Five Ways Track Fans Can Celebrate St. Patrick’s Day, plus The Weekend’s Best Matchups

By Jesse Squire

March 15, 2018

Jesse Squire’s Thursday Morning Trackstravaganza and Field Frenzy runs every Thursday morning at Citius Mag. You can follow him on Twitter at @tracksuperfan.


St. Patrick’s Day is coming up on Saturday. My 22-year-old self might have been at the bars that open at 5:30am, but I and my achilles tendon can tell you I most certainly am not 22 years old any more. In what other ways can I, a track fan and/or runner, more sedately celebrate the day?

Ireland has produced some great runners over the years, and a large portion of them crossed the Atlantic and ran for the Villanova Wildcats in what they called the “Irish pipeline”.

The whole relationship started at the 1948 Olympics, where Irish sprinter Jimmy Reardon befriended Villanovans George Guida and Browning Ross. Then-Wildcat head coach Jumbo Elliot offered him a scholarship along with two others, miler John Joe Barry and thrower Cummin Clancy. Dozens more came over the next seven decades.

Ireland’s only Olympic champion in the distance events was Ronnie Delaney. He won the 1500 meters at the 1956 Games in Melbourne, just a few months after winning his first NCAA mile championship for Villanova. He went on to win three more NCAA titles (two mile, one 880). He was dominant indoors and had a 40 race winning streak on the boards, including four world indoor records.

Two more great Irish men ran for Villanova, Eamonn Coghlan and Marcus O’Sullivan, and both were great indoor runners just like Delaney. Coghlan was a four-time NCAA champion and broke the world indoor mile record three times. He made three Olympic teams and twice finished just out of the medals, and finally broke through and won gold in the 5000 at the 1983 World Championships. O’Sullivan never won an NCAA title but made four Olympic teams and won three golds at the World Indoor Championships, and is now the head coach at Villanova. Coghlan and Sullivan still hold a world record: they ran the first two legs on Ireland’s 4 x mile relay team in 1985, when they ran 15:49.08 in Dublin.

The greatest Irish runner of all time, though, is doubtlessly Sonia O’Sullivan. She was a five-time NCAA champion for Villanova and, over a 15-year span, was internationally competitive over distances ranging from 1500 meters to the marathon. She has only a few gold medals to show for it, the 1995 Worlds 5k and both long- and short-course World Cross Country in 1998, but she was handicapped by racing against a cadre of opponents who were pretty clearly doped to the gills. She is among the nation’s best-loved sporting heroes.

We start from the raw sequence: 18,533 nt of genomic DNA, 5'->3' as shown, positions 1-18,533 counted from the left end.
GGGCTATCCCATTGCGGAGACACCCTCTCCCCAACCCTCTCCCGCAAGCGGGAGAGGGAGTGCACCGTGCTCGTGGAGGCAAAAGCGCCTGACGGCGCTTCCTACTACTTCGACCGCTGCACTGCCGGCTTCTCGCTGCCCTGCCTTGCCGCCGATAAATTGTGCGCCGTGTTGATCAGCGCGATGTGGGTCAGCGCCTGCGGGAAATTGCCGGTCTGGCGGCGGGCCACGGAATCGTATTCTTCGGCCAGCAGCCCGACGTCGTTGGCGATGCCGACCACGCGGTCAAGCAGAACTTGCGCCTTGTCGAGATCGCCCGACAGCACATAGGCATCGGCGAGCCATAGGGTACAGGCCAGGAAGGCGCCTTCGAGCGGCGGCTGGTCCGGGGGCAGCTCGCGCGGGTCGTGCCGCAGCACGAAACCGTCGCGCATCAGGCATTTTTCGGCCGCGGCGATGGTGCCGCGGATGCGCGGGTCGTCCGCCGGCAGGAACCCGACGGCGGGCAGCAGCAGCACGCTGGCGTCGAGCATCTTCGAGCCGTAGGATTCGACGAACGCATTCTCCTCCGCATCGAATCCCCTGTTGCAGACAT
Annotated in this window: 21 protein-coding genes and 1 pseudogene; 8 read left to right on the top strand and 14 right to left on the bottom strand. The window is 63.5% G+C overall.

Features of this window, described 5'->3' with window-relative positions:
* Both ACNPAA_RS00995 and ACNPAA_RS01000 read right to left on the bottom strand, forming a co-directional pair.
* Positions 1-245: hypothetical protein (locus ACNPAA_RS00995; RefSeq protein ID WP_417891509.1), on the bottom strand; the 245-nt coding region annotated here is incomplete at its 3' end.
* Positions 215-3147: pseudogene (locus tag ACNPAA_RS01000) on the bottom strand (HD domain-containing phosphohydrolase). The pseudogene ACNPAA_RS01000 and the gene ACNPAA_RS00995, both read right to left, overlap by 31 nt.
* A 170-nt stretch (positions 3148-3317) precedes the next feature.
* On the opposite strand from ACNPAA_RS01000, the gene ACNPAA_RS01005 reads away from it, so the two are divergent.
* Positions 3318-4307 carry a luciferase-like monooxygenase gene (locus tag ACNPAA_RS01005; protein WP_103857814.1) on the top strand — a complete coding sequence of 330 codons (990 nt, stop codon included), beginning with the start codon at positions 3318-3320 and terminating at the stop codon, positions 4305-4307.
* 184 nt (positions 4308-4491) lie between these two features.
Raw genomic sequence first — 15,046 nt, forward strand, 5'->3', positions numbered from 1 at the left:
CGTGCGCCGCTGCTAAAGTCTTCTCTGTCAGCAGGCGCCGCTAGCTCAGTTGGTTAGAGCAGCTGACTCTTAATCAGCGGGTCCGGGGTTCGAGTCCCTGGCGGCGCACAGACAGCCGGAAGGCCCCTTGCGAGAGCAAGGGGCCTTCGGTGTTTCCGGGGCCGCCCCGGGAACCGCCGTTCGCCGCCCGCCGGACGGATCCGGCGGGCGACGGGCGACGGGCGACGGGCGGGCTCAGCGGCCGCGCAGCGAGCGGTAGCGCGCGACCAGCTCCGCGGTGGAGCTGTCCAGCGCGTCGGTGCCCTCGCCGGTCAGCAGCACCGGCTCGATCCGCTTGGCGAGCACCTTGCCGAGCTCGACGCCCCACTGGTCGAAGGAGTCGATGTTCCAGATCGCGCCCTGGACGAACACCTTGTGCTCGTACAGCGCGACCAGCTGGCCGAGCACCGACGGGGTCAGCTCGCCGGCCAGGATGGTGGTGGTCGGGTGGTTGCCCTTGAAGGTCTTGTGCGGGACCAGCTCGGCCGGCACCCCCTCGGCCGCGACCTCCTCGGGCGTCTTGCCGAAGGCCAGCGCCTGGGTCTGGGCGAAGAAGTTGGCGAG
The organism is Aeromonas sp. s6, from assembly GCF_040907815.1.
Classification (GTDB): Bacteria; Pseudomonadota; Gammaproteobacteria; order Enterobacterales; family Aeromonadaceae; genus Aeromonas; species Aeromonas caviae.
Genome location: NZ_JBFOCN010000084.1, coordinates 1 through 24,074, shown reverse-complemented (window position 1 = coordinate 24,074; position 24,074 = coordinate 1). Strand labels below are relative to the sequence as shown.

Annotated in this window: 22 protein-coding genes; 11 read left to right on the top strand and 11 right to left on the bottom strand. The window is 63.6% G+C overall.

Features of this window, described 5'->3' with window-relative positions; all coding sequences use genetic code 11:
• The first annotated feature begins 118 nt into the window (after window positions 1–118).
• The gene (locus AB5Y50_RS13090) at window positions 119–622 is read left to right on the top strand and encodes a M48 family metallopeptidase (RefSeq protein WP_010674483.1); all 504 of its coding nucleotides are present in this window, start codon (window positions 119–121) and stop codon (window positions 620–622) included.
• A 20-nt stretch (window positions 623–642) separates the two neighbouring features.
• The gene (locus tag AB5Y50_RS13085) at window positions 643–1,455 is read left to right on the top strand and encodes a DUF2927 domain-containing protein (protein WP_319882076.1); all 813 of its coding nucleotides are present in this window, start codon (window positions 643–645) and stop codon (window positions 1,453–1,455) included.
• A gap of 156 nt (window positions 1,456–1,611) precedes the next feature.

There are other options if you don’t have any Villanova gear: Providence, Arkansas, and even East Tennessee.

Providence’s list of great Irish runners includes brothers Ray and John Treacy (current head coach and ’84 Olympic marathon silver medalist respectively), Keith Kelly, Sarah Collins, Mary Cullen, Marie McMahon, Geraldine Hendricken, Sinead Delahunty, Martin Fagan, Mark Carroll, Gerard Deegan, and Richard O’Flynn.

Arkansas’ longtime head coach was John McDonnell, a native of County Mayo, so it’s no surprise that some top Irish talent came to run for him. The greatest was Alistair Cragg, a seven-time NCAA champion and three-time Irish Olympian. Other notable Irish Razorbacks were Niall Bruton, Niall O’Shaughnessy, David Taylor, and Paul Donovan.

Among the first universities to base their entire cross country team around foreign talent was East Tennessee in the early 70s. Coach David Walker’s “Irish Brigade” took second at the 1972 NCAA cross country championships with five Irish runners: Neil Cusack, Ray McBride, Kevin Breen, and brothers P.J. and Eddie Leddy. Another ETSU alum is Ray Flynn, one of the top milers of the 80s and one of today’s top agents.

Calmly sitting down and reading a book is not a traditional way to celebrate St. Patrick’s Day, but maybe it should be.

The King of Spring: The Life and Times of Peter O’Connor is an excellent look at what track and field was like at the turn of the 20th century. The subject broke the world long jump record several times, the last of which was 24′ 11¾” (7.61m) and stood as the record from 1901 to 1921 (and stood as an Irish record well into the 1990s). He was also a standout high jumper and triple jumper.

The great thing about this book is getting to really understand how different field events were at the time. To say that they were rudimentary is an understatement. For example, a long jump “pit” was nearly always a plot of turf turned over with a spade just for the day’s competition. And much of Ireland was producing top field event talent, including the world’s best throwers (more on that later). But Ireland was not an independent nation until 1922, well after O’Connor’s career was over, and that Irish nationalism constrained at events such as the Olympics is a large theme of the book. It’s a fascinating read.